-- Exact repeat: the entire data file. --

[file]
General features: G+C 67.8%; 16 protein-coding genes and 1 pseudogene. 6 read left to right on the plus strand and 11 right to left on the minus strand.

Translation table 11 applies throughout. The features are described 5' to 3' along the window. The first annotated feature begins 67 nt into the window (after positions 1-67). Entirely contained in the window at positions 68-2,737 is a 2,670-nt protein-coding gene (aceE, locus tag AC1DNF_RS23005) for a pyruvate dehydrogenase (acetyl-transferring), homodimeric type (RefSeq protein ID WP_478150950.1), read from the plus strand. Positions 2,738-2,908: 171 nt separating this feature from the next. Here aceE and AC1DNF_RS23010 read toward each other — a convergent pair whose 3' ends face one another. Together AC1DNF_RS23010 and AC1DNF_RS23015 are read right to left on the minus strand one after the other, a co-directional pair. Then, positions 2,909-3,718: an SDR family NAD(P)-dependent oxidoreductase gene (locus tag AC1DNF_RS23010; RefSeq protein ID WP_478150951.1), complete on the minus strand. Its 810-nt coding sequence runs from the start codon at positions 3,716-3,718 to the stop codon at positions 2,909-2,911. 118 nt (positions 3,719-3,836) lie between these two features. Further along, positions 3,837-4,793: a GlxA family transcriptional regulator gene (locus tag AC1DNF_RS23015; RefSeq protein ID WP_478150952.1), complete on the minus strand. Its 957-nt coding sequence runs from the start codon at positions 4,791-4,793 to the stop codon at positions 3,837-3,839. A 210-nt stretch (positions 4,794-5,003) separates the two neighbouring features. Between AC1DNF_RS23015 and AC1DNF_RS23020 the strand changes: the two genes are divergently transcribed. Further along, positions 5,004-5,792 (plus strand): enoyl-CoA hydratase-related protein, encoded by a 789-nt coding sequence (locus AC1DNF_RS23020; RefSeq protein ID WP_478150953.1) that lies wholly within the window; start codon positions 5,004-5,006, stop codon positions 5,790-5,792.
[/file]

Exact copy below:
General features: G+C 67.8%; 16 protein-coding genes and 1 pseudogene. 6 read left to right on the plus strand and 11 right to left on the minus strand.

Translation table 11 applies throughout. The features are described 5' to 3' along the window. The first annotated feature begins 67 nt into the window (after positions 1-67). Entirely contained in the window at positions 68-2,737 is a 2,670-nt protein-coding gene (aceE, locus tag AC1DNF_RS23005) for a pyruvate dehydrogenase (acetyl-transferring), homodimeric type (RefSeq protein ID WP_478150950.1), read from the plus strand. Positions 2,738-2,908: 171 nt separating this feature from the next. Here aceE and AC1DNF_RS23010 read toward each other — a convergent pair whose 3' ends face one another. Together AC1DNF_RS23010 and AC1DNF_RS23015 are read right to left on the minus strand one after the other, a co-directional pair. Then, positions 2,909-3,718: an SDR family NAD(P)-dependent oxidoreductase gene (locus tag AC1DNF_RS23010; RefSeq protein ID WP_478150951.1), complete on the minus strand. Its 810-nt coding sequence runs from the start codon at positions 3,716-3,718 to the stop codon at positions 2,909-2,911. 118 nt (positions 3,719-3,836) lie between these two features. Further along, positions 3,837-4,793: a GlxA family transcriptional regulator gene (locus tag AC1DNF_RS23015; RefSeq protein ID WP_478150952.1), complete on the minus strand. Its 957-nt coding sequence runs from the start codon at positions 4,791-4,793 to the stop codon at positions 3,837-3,839. A 210-nt stretch (positions 4,794-5,003) separates the two neighbouring features. Between AC1DNF_RS23015 and AC1DNF_RS23020 the strand changes: the two genes are divergently transcribed. Further along, positions 5,004-5,792 (plus strand): enoyl-CoA hydratase-related protein, encoded by a 789-nt coding sequence (locus AC1DNF_RS23020; RefSeq protein ID WP_478150953.1) that lies wholly within the window; start codon positions 5,004-5,006, stop codon positions 5,790-5,792.